United States District Court, M.D. Louisiana
RICHARD L. BOURGEOIS, JR., UNITED STATES MAGISTRATE JUDGE
the Court is Defendant's Motion for Summary Judgment (R.
Doc. 23) filed on September 20, 2018. Plaintiff filed an
Opposition (R. Doc. 26) on October 23, 2018. Defendant filed
a Reply (R. Doc. 32) on November 1, 2018, and Plaintiff filed
a Sur-Reply (R. Doc. 35) on November 9, 2018. Oral argument
was held on March 13, 2019. (R. Doc. 40). Accordingly, the
Motion is ripe for review.
Sulcer (“Plaintiff”) initiated this litigation
with the filing of his Complaint (R. Doc. 1) on March 21,
2017. Therein, Plaintiff alleges that the State of Louisiana,
through the Department of Public Safety and Corrections,
Office of State Police (“Defendant”) violated 42
U.S.C. § 1981 and Title VII of the Civil Rights Act of
1964 based on his African American race and a discriminatory
denial of the opportunity to work as a Polygraphist. (R. Doc.
1 at 10-11).
alleges that he is an African American employee of the
Louisiana State Police (“LSP”), having been
employed with LSP since September 13, 2004. (R. Doc. 1 at
2-3). Specifically, Plaintiff states that he “was and
is a Trooper/Detective with LSP.” (R. Doc. 1 at 3).
During the course of his employment, Plaintiff alleges that
he was not promoted from his position as a trooper/detective
to a polygraphist position due to his African American race.
(R. Doc. 1 at 3).Plaintiff asserts that an opening for a
polygraphist position was posted, and that LSP
“handpicked an unqualified Caucasian employee to
fill” the position. (R. Doc. 1 at 7). Plaintiff also
asserts that he was denied the ability to promote because of
his race and retaliation for prior complaints of racism,
despite him having “more law enforcement
experience.” (R. Doc. 1 at 7).
seeks summary judgment as to all claims brought by Plaintiff.
(R. Doc. 23). In its supporting Memorandum, Defendant
suggests that Plaintiff testified in deposition that he saw
the polygraphist position announcement in April of 2016 and
sent an email to the State Police Commission inquiring about
when a polygraph class would be offered. (R. Doc. 23-1 at 5).
Defendant asserts that Plaintiff then contacted David
McClendon, upon direction of the State Police Commission, who
advised Plaintiff to speak with his own supervisors about
polygraphist training, but that Plaintiff never did so. (R.
Doc. 23-1 at 5-6).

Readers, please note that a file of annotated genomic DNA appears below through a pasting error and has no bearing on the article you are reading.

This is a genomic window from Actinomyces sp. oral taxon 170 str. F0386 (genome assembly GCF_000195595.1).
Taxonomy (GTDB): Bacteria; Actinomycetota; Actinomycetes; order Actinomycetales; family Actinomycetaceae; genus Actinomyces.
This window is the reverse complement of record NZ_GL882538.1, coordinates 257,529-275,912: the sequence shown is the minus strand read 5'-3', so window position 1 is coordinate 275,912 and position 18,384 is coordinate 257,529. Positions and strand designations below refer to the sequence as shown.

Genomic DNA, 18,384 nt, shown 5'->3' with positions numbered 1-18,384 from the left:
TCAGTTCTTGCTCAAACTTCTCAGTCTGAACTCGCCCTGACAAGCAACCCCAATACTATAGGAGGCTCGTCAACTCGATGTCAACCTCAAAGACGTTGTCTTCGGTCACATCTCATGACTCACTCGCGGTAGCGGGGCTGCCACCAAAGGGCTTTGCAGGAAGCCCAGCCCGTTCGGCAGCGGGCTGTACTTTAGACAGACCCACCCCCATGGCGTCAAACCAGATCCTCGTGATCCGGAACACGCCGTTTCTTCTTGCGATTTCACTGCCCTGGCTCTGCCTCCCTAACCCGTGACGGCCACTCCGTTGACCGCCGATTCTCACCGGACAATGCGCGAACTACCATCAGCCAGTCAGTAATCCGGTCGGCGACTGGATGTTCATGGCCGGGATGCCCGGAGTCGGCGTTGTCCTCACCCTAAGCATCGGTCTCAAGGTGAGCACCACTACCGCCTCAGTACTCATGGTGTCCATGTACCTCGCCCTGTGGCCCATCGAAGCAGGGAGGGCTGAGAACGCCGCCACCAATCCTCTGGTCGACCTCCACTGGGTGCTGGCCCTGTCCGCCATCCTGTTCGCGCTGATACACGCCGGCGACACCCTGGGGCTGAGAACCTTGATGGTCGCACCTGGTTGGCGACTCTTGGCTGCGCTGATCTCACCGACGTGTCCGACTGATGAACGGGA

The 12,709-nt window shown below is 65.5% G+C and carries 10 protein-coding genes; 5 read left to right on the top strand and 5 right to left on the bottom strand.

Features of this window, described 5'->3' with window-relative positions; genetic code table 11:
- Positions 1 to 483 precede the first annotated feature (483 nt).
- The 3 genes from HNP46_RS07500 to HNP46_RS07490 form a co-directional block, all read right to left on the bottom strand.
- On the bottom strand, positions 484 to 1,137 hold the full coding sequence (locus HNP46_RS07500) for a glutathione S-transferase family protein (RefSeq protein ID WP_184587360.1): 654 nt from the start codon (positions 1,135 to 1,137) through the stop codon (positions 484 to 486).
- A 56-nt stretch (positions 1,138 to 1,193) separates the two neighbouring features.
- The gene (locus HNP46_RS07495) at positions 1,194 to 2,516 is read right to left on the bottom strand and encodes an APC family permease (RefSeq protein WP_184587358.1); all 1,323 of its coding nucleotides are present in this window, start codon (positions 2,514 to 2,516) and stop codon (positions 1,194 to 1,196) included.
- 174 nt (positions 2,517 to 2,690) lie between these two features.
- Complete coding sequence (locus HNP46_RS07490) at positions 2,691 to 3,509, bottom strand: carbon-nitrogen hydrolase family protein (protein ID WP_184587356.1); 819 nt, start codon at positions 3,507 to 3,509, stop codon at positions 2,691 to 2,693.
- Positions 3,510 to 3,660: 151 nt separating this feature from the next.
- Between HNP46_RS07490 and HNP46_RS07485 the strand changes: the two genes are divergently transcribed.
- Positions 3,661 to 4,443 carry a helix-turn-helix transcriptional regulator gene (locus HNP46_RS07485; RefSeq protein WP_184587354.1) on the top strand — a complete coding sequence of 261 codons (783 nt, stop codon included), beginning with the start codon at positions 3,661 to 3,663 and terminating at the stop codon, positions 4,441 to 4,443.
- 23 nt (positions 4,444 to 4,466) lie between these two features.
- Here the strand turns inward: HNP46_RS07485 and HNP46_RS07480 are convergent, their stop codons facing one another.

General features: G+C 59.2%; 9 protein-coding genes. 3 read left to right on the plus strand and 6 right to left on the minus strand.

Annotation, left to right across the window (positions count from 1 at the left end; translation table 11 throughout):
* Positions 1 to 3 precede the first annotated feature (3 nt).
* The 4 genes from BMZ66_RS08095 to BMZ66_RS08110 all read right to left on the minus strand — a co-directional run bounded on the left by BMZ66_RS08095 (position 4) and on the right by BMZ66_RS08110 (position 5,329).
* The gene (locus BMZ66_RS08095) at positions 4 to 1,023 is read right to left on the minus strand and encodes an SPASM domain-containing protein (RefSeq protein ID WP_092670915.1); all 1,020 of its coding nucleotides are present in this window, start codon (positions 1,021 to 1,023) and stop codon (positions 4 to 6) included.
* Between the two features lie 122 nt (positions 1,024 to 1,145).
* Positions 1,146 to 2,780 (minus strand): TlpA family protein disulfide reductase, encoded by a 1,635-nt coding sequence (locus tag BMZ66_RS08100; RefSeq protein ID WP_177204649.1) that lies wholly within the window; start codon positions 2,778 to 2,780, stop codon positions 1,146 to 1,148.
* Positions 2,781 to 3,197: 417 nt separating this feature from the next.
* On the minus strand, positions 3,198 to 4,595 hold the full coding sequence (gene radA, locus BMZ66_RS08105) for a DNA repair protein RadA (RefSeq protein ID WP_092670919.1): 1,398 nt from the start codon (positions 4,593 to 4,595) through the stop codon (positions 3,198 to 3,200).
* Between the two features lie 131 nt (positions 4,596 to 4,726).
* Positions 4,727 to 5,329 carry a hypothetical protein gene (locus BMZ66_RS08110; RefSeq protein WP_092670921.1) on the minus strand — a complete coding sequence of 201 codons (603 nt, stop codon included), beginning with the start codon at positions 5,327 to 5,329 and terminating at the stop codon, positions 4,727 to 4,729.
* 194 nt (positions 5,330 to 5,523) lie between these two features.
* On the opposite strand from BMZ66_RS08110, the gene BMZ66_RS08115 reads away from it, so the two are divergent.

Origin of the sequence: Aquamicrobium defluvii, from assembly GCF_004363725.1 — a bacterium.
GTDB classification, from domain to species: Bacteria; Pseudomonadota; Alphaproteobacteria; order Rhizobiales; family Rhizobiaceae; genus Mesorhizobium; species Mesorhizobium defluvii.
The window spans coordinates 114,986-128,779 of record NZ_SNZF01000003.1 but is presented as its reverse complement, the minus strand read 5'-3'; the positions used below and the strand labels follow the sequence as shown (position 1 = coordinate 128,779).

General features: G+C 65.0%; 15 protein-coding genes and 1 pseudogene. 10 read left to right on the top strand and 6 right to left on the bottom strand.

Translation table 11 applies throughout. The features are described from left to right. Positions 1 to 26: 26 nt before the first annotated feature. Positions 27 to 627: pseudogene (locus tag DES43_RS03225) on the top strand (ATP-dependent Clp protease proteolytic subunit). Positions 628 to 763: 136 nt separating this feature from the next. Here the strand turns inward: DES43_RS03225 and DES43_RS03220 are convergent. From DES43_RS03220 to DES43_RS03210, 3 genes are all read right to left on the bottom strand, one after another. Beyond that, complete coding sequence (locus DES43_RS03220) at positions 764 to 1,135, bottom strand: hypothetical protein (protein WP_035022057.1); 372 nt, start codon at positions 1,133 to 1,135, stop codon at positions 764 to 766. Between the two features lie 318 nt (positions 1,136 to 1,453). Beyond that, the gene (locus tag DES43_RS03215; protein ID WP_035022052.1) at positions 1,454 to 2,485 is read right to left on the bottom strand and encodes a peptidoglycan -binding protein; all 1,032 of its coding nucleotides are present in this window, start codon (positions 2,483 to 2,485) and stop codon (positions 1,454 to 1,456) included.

to the announcement of the polygraphist position, Defendant
alleges that Plaintiff testified he learned in 2015 that
Donny Guitreau-a Caucasian employee-had attended polygraphist
school, but that Plaintiff had never expressed an interest in
attending polygraphist school until the position was
announced in 2016. (R. Doc. 23-1 at 6). Defendant posits
that, after Guitreau “performed well” at
polygraphist school, the State Police Commission revised the
qualifications for a polygraphist position. (R. Doc. 23-1 at
8). Mr. Guitreau was then promoted to the polygraphist
Law and Analysis
judgment is appropriate when “the movant shows that
there is no genuine dispute as to any material fact.”
Fed.R.Civ.P. 56(a). The party seeking summary judgment
carries the burden of demonstrating that there is an absence
of evidence to support the non-moving party's case.
Celotex Corp. v. Catrett, 477 U.S. 317, 325 (1986).
When the burden at trial rests on the non-moving party, the
moving party need only demonstrate that the record lacks
sufficient evidentiary support for the non-moving party's
case. Id. The moving party may do this by showing
that the evidence is insufficient to prove the existence of
one or more essential elements of the non-moving party's
case. Id. A party must support its summary judgment
position by “citing to particular parts of materials in
the record” or “showing that the materials cited
do not establish the absence or presence of a genuine
dispute.” Fed.R.Civ.P. 56(c)(1).
the Court considers evidence in a light most favorable to the
non-moving party, the non-moving party must show that there
is a genuine issue for trial. Anderson v. Liberty Lobby,
Inc., 477 U.S. 242, 248-49 (1986). Conclusory
allegations and unsubstantiated assertions will not satisfy
the non-moving party's burden. Grimes v. Tex.
Dep't of Mental Health, 102 F.3d 137, 139-40 (5th
Cir. 1996). If, once the non-moving party has been given the
opportunity to raise a genuine fact issue, no reasonable
juror could find for the non-moving party, summary judgment
will be granted for the moving party. Celotex, 477
U.S. at 322-23.
order to succeed on a claim for failure to promote on the
basis of race, Plaintiff must establish that (1) he was